© 2017 Macmillan Publishers Limited, part of Springer Nature. All rights reserved. © 2017 Macmillan Publishers Limited, part of Springer Nature. All rights reserved.
Astrophysics Research Centre, School of Mathematics and Physics, Queen’s University Belfast, Belfast, UK.
Tuorla Observatory, Department of Physics
and Astronomy, University of Turku, Piikkiö, Finland.
Finnish Centre for Astronomy with ESO (FINCA), University of Turku, Piikkiö, Finland.
Centre, Department of Astronomy, AlbaNova, Stockholm University, Stockholm, Sweden.
Department of Physics, Durham University, Durham, UK.
Institute of Astronomy, University of Cambridge, Cambridge, UK.
School of Physics, O’Brien Centre for Science North, University College Dublin, Dublin,
Institute for Astronomy, University of Edinburgh, Royal Observatory, Edinburgh, UK.
Imperial College of Science Technology and Medicine,
Department of Physics and Astronomy, University College London, London, UK.
Department of Physics and Astronomy, University of
Southampton, Southampton, UK.
INAF—Osservatorio Astronomico di Padova, Padua, Italy.
Nordic Optical Telescope, Santa Cruz de la Palma, Spain.
Millennium Institute of Astrophysics, Santiago, Chile.
Núcleo de Astronomía de la Facultad de Ingeniería y Ciencias, Universidad Diego Portales,
Department of Physics, University of California, Davis, CA, USA.
Institute for Astronomy, University of Hawaii at Manoa, Honolulu,
HI, USA. *e-mail: email@example.com
Recent all-sky surveys have led to the discovery of new
types of transients. These include stars disrupted by the
central supermassive black hole, and supernovae that are
10–100 times more energetic than typical ones. However,
the nature of even more energetic transients that appar-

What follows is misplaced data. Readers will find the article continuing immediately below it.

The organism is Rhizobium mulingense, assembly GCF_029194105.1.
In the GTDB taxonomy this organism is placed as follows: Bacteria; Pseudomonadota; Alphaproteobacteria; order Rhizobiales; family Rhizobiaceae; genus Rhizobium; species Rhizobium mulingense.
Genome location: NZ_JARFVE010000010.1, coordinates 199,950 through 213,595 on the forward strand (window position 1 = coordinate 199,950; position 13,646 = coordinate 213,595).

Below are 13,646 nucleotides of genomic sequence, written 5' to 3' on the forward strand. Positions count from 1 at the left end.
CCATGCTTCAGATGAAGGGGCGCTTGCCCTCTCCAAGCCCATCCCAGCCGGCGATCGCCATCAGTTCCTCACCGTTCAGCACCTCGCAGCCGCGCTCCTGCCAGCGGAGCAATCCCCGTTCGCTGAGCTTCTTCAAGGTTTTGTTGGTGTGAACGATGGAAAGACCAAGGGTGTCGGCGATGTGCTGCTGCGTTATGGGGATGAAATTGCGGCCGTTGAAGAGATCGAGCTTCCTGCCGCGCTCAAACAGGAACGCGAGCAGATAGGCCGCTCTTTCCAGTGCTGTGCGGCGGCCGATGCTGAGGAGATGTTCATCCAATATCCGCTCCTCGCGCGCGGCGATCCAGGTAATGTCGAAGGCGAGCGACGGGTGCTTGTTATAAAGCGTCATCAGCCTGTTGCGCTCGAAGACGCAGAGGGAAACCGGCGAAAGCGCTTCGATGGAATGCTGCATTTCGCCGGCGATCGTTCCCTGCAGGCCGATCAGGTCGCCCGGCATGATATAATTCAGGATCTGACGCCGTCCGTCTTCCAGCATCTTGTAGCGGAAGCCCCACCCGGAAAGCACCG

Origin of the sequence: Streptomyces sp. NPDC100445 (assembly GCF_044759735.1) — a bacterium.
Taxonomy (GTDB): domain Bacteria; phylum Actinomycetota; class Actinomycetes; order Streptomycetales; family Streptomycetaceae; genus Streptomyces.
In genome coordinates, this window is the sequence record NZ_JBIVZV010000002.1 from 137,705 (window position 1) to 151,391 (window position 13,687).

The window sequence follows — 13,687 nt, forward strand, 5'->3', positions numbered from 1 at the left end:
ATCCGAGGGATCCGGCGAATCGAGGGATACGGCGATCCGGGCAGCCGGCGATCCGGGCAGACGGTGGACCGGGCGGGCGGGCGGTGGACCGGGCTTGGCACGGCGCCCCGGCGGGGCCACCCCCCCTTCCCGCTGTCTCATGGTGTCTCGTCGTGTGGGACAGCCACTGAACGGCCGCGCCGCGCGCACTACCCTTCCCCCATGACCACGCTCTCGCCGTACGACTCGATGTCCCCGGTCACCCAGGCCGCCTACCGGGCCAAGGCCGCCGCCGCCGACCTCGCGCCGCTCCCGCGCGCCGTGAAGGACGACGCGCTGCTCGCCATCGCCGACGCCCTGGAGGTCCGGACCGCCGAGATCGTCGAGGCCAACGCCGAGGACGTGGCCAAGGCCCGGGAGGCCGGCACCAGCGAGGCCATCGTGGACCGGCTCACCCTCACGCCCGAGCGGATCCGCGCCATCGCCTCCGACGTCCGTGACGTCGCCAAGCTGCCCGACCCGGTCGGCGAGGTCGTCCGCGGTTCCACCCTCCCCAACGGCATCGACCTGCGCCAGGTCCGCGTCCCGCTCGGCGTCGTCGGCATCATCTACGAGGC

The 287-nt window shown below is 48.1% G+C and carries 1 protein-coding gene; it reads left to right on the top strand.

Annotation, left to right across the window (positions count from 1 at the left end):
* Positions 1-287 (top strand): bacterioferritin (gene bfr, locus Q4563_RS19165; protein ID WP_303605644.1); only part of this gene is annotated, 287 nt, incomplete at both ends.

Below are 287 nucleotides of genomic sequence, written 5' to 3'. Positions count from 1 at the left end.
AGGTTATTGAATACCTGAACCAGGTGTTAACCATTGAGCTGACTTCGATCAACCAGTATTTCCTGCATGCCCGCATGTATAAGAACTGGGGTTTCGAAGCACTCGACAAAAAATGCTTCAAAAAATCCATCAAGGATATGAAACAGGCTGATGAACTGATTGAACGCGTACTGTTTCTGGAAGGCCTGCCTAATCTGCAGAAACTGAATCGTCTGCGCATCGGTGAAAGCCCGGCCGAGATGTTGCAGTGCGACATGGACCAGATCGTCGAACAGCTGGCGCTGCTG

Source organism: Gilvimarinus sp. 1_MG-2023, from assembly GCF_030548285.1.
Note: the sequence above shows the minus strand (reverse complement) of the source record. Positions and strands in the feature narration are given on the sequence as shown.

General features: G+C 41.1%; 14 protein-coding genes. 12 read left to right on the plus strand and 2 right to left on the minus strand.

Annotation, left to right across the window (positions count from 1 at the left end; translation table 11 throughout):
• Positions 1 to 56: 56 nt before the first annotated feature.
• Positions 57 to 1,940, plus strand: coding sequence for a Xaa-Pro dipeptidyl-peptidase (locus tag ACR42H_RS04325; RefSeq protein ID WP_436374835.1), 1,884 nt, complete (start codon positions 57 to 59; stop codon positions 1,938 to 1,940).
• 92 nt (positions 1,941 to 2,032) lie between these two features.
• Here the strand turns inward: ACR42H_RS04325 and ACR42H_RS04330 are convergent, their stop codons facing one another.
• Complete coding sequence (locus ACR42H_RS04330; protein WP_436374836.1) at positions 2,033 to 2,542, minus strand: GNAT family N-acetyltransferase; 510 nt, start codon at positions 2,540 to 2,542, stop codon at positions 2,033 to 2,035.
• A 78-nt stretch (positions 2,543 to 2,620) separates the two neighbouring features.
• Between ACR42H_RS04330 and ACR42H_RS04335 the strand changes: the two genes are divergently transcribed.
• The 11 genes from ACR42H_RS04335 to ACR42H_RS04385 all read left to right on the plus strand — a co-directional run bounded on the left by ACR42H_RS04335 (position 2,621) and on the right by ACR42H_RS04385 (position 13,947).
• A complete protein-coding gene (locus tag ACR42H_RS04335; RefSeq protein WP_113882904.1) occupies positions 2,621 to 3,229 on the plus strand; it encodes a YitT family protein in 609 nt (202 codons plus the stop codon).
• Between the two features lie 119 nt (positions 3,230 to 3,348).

ently occur in the innermost regions of their host galaxies
is hotly debated
. Here we report the discovery of the most
energetic of these to date: PS1-10adi, with a total radiated
energy of ~2.3 × 10
erg. The slow evolution of its light curve
and persistently narrow spectral lines over ∼ 3 yr are incon-
sistent with known types of recurring black hole variability.
The observed properties imply powering by shock interac-
tion between expanding material and large quantities of sur-
rounding dense matter. Plausible sources of this expanding
material are a star that has been tidally disrupted by the cen-
tral black hole, or a supernova. Both could satisfy the energy
budget. For the former, we would be forced to invoke a new
and hitherto unseen variant of a tidally disrupted star, while
a supernova origin relies principally on environmental effects
resulting from its nuclear location. Remarkably, we also dis-
cover that PS1-10adi is not an isolated case. We therefore
surmise that this new population of transients has previously
been overlooked due to incorrect association with underlying
central black hole activity.
We discovered the optical transient PS1-10adi at right ascen-
sion 20 h 42 min 44.74 s and declination 15° 30′ 32.1″ (equinox